William's commemoration on the South Reddish War Memorial is as a member of the Regiment's 11th Battalion and, indeed, this is the unit he joined when he enlisted very shortly after War was declared in August 1914.
He was one of four brothers to serve during the War. Only one would come home. James and Thomas were also killed.
The 1901 Census records the family living at 3 Ann Street, Stockport. Thomas Dolan, a pavior's labourer, was 41 and married to Catherine. They had eight children - Mary (then 19), Pavel (?sp, 17), Terence (15), Thomas (13), William, (11), Bridget (9), James (5) and John (3). By the time of the War, the family had moved to 34 Hawkins Street, Reddish. William had married and was the father of a child. They still lived at the family home.
11th Manchesters left Liverpool on 1 July 1915 to go into action at Gallipoli as part of a strengthening force. They landed on 7 August and, just five days later, William was wounded and was evacuated from the Peninsula. Whilst recovering from his wounds, he also contracted enteric fever and was, in consequence, away from the action for some time. When he had recovered, he was transferred to the 2nd Battalion.
The Battle of the Somme had started on 1 July and, although William and his comrades had not taken part in any of the major attacks, they were always close to the action. On the 1st, they had moved forward in the afternoon, to relieve one of the attacking battalions and were subjected to heavy fire from the enemy.
On 9 July, the Battalion took part in its first significant engagement of the Battle. In comparison with the attacks of nearly two weeks before, this was a fairly localised advance to try to wrest the village of Ovillers from the Germans. Zero hour was fixed for 11.30am. As the men advanced, they were quickly pinned down by heavy machine gun fire. The attackers had hoped to work through the original German trench system which had been captured in previous days but the commander of "D" Company reported that the trench leading to their objective came to a dead end and they had 100 yards of open ground to cross. A single company did not have the strength to carry out an attack in the open. Re-enforcements were sent up and the objective was taken at about 4pm.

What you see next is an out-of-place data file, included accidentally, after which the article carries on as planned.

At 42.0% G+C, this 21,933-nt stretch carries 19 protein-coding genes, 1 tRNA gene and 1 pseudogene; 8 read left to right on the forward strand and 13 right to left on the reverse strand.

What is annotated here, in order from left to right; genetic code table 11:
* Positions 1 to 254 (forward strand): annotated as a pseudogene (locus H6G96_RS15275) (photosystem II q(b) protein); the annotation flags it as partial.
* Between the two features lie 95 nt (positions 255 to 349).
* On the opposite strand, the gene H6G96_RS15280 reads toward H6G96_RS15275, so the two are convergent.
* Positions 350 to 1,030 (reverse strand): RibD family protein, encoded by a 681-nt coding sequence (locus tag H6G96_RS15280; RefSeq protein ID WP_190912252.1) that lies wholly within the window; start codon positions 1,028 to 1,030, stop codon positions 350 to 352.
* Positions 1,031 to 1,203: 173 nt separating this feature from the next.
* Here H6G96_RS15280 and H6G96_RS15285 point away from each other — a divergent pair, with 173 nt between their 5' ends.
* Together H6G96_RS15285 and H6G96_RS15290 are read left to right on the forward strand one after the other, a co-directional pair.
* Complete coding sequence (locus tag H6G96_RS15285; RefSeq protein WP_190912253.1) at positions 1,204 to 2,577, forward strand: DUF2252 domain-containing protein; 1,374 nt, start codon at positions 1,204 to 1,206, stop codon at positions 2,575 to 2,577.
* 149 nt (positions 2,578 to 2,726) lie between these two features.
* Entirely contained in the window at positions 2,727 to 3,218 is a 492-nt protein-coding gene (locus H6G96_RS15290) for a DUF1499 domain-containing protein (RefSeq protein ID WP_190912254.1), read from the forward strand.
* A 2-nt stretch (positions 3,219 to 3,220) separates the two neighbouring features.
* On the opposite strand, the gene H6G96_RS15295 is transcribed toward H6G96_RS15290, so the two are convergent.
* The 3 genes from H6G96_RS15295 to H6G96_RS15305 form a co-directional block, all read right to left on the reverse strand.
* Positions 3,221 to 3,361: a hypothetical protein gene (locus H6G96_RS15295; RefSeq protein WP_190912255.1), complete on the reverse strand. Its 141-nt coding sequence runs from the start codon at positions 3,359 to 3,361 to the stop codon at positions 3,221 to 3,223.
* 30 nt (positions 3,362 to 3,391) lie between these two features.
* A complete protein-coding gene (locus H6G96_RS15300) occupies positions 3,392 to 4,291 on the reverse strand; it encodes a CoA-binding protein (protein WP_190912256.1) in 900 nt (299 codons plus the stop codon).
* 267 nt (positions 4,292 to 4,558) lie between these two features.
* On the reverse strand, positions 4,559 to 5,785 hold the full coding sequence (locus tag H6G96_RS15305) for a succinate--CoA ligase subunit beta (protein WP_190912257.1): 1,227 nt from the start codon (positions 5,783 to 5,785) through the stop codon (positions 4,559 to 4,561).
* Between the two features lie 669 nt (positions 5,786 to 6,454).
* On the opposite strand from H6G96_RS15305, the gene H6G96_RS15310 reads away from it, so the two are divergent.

A further attack was ordered for the next day, even though the men were very tired from the previous day's fighting. The commanding officer's report on this attack noted the "advance had been carried out across craters and ground which resembled ploughed fields under considerable hostile sniping and machine gun fire, the whole was in an unimaginable mass of craters, dead and debris. It had been found best to advance with scattered parties in small rushes." It proved not to be possible to secure all the objectives due to the mounting casualties. The attacking battalions then dug in and held the positions, under heavy fire, for the remainder of the day and throughout the 11th.
The Battalion was relieved to the reserve for three days before returning to the front line on the 14th. William is known to have died from wounds he received, rather than being killed outright. Whilst it is not possible to be certain when this happened, it would seem most likely that it was during this day. They were subjected to heavy enemy shelling between 9.30pm and 11pm. In the early hours of the 15th, they were relieved and transferred away from the Somme.
The cemetery where William is buried was used by the Field Ambulance which, as well as transporting the injured, operated the Main Dressing Stations a little way behind the front line. Here army doctors would stabilise a man's condition allowing him to be further evacuated to a field hospital. The fact that William was still here, perhaps, three days later, can mean only one thing. And that is the doctors had determined there was absolutely no hope of his survival. He will have been made as comfortable as possible and, no doubt, given very high doses of morphine for the pain, but he will received no further treatment.